Positive psychotherapy, or PPT, is considered a newer therapeutic concept for people struggling with mental health disorders. The focus of this therapy is to uncover and utilize a person's inner strengths to overcome their challenges in life. The approach is to move away from what is wrong with a person towards what is good and positive.
Standard therapy focuses on negative behaviors, emotions, and feelings and works to eliminate a problem.
PPT uses exercises that increase a person's self-awareness, centering on core humanistic qualities such as love, hope, balance, and life perceptions.
Through a series of sessions with a therapist or counselor, the client discovers their strengths and how to gain happiness, engagement, and meaning in life.
Positivity often must be learned; the brain is trained in different perceptions to provide balance.
The standard treatment for mental health issues is to address the negative symptoms instead of enhancing a person's positive qualities. PPT uses exercises that increase a person's self-awareness, centering on core humanistic qualities such as love, hope, balance, and life perceptions.
When a person seeks positive psychotherapy, they have multiple activities or homework that aim to merge daily life experiences with healthy strategies that promote balance. PPT builds on a person’s internal resources by identifying abilities rather than weaknesses. Discovering a person's capabilities is empowering and enables self-confidence and the ability to gain insight into areas that need strengthening.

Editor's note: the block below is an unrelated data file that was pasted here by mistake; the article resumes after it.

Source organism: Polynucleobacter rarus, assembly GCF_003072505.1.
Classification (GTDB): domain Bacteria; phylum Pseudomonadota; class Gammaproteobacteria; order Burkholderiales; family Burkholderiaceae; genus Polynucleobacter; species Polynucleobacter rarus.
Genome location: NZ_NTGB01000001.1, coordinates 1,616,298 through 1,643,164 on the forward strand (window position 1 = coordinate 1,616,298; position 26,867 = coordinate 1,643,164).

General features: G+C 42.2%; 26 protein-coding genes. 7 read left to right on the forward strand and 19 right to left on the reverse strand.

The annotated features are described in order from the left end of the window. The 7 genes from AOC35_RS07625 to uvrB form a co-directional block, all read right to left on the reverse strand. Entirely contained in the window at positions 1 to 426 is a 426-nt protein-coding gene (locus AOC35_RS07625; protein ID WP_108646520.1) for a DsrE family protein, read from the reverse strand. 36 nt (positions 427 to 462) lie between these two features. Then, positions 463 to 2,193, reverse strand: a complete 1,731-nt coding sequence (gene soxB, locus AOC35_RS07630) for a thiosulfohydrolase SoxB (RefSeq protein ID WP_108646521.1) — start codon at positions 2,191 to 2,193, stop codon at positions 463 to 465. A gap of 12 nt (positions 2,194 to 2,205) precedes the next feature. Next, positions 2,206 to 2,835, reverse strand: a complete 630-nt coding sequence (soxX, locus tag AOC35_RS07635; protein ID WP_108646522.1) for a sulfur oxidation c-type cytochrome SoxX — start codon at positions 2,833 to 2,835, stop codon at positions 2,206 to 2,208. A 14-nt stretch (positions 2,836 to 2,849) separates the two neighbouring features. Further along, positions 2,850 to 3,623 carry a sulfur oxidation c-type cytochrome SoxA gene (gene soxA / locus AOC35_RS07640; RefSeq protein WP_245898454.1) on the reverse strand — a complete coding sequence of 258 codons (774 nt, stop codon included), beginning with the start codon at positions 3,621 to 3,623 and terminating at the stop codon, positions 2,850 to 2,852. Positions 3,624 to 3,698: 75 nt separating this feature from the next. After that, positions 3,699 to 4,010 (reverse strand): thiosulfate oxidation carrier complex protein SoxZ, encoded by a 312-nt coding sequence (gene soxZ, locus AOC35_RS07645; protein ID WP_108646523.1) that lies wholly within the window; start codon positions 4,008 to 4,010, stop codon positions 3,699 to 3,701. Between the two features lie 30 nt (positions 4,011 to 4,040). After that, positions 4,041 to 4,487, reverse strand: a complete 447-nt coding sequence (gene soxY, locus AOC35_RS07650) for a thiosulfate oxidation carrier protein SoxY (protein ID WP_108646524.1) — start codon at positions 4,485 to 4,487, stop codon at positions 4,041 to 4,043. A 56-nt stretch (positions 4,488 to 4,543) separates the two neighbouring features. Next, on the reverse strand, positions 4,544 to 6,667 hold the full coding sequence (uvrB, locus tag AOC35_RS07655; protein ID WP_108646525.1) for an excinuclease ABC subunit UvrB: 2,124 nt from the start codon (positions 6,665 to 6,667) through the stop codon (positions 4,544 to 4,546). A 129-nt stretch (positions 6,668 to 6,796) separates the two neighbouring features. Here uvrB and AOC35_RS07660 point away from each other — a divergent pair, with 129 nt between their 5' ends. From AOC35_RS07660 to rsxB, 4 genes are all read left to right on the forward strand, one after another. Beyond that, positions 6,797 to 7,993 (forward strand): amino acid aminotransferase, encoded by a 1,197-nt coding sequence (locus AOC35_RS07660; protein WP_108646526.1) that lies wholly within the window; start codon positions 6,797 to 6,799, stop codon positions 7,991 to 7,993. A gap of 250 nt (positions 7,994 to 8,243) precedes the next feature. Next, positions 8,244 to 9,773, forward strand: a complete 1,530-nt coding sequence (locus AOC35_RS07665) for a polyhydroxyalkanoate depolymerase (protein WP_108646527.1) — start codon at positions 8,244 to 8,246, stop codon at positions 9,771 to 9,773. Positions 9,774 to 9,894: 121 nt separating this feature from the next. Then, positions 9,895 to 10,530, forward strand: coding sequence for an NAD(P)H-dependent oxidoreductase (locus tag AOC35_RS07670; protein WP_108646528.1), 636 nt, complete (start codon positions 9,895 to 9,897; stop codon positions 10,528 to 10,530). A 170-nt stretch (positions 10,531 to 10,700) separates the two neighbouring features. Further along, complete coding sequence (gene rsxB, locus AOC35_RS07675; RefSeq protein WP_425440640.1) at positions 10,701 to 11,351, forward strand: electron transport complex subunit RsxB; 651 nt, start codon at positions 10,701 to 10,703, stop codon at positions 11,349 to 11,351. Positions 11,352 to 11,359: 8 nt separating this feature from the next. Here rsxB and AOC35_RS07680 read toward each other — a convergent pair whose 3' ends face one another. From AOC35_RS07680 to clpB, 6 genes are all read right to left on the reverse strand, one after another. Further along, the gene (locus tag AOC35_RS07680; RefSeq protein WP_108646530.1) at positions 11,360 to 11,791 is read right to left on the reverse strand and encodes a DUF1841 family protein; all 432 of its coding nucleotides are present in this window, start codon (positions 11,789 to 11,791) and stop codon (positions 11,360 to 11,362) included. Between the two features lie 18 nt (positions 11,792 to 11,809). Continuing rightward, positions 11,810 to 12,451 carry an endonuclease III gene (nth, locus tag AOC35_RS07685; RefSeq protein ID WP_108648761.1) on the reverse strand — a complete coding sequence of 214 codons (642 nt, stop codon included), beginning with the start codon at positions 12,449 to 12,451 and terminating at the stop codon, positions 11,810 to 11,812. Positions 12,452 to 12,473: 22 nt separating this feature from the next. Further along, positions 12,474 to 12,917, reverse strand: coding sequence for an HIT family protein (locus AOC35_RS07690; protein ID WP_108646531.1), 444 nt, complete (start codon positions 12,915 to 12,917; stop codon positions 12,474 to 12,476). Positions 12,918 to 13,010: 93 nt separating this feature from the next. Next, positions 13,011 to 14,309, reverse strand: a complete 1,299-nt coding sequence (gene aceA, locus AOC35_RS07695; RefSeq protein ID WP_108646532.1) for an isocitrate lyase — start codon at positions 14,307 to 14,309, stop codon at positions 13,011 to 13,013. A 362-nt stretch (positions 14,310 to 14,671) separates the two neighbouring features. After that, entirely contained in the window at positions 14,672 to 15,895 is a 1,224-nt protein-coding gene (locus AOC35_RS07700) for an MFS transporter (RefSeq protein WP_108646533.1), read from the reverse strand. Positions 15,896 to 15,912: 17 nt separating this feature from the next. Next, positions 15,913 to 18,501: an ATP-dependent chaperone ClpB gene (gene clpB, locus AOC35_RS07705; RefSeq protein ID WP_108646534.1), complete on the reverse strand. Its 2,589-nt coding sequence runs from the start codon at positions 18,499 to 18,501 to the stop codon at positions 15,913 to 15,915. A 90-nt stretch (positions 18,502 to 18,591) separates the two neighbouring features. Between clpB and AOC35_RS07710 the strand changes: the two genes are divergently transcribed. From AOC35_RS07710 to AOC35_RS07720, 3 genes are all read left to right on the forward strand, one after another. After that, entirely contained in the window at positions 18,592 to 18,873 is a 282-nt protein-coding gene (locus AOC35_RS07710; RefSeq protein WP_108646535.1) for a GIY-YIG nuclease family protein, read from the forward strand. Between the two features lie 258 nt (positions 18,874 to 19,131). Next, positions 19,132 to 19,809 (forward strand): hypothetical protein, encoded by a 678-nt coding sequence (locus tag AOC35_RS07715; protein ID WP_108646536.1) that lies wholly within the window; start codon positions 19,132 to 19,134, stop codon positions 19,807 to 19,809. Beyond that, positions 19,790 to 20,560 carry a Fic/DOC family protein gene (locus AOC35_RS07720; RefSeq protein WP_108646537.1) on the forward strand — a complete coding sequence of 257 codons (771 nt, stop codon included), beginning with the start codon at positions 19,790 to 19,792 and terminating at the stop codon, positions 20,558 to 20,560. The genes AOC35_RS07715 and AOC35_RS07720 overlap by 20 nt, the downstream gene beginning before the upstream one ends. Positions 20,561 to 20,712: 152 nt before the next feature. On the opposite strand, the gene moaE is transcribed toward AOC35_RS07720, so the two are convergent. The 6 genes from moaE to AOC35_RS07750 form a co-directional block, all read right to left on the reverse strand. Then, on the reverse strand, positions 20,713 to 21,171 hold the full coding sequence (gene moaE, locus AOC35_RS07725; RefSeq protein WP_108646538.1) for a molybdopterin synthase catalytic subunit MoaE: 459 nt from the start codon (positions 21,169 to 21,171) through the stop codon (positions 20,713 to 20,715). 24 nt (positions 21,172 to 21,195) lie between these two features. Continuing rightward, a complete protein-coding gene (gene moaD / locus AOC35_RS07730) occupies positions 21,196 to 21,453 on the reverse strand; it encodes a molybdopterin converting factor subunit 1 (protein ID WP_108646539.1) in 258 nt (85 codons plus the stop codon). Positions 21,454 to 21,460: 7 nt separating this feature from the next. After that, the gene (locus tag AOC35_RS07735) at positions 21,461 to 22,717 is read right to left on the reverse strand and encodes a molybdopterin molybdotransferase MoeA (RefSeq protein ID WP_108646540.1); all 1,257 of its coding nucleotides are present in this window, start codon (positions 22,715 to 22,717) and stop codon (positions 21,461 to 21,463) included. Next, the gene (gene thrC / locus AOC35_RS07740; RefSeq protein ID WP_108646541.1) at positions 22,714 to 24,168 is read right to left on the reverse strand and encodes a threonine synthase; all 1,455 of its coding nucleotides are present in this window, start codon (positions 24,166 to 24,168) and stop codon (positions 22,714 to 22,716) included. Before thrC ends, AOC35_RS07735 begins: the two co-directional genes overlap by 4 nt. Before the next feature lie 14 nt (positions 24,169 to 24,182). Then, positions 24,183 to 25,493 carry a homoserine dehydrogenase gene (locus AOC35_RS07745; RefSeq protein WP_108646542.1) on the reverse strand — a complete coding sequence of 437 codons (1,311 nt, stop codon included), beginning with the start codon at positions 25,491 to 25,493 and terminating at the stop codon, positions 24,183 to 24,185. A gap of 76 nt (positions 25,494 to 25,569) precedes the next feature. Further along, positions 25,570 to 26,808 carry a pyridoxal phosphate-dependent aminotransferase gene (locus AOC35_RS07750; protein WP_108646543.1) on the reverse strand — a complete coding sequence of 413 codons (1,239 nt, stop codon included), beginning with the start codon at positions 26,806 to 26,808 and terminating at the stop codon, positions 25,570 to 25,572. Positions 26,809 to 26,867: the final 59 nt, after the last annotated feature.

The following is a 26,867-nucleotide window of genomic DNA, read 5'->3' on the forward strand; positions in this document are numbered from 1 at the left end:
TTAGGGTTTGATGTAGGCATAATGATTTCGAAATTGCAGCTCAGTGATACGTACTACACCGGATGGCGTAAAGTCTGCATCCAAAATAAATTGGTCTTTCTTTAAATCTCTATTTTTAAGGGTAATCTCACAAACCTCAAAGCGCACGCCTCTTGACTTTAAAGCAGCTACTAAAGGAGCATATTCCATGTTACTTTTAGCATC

Exercises used in positive psychotherapy
Writing in a specific journal for this exercise gives time to spend reflecting on the positives in life. You choose to record three things that you are grateful for every day, or review and record several examples of gratitude once a week. The idea is to focus on specific details about who and what you appreciate in life.
Design a beautiful day
This is a creative exercise encouraging imagination and connection. You can plan as many days as possible during the week or the weekend. Think about what a perfect day looks like, involve other people at least for a part of the day, and choose an activity that inspires and brings enjoyment. Include a few intricate details in your plan and allow time for spontaneity. Your perfect plan will have some hiccups – prepare for that and enjoy the adventure.
A self-esteem journal is a daily journal with prompts to express positive behavior and bring attention to abilities and accomplishments. It is most beneficial for building self-worth and confidence.
Therapists and counselors use this tool for clients that have anxiety, depression, and other negative emotions affecting daily life. The Mini Mindfulness Exercise is an easy exercise centered on breathing and introspection. It can be done several times a day, to “check in'' physically and emotionally, and helps teach self-awareness. This exercise helps to acknowledge negative emotions before they build up.
Values in action: inventory of strengths
Also known as VAI-IS, this is the most popular tool used in positive psychotherapy. VAI-IS is a questionnaire used to identify a client's dominant strengths. In pinpointing these strengths, the client can focus their energy on the skills they know they have, which will build self-esteem and self-control. Along with the strengths, other skills become evident, and the client can build awareness of and expand upon these skills.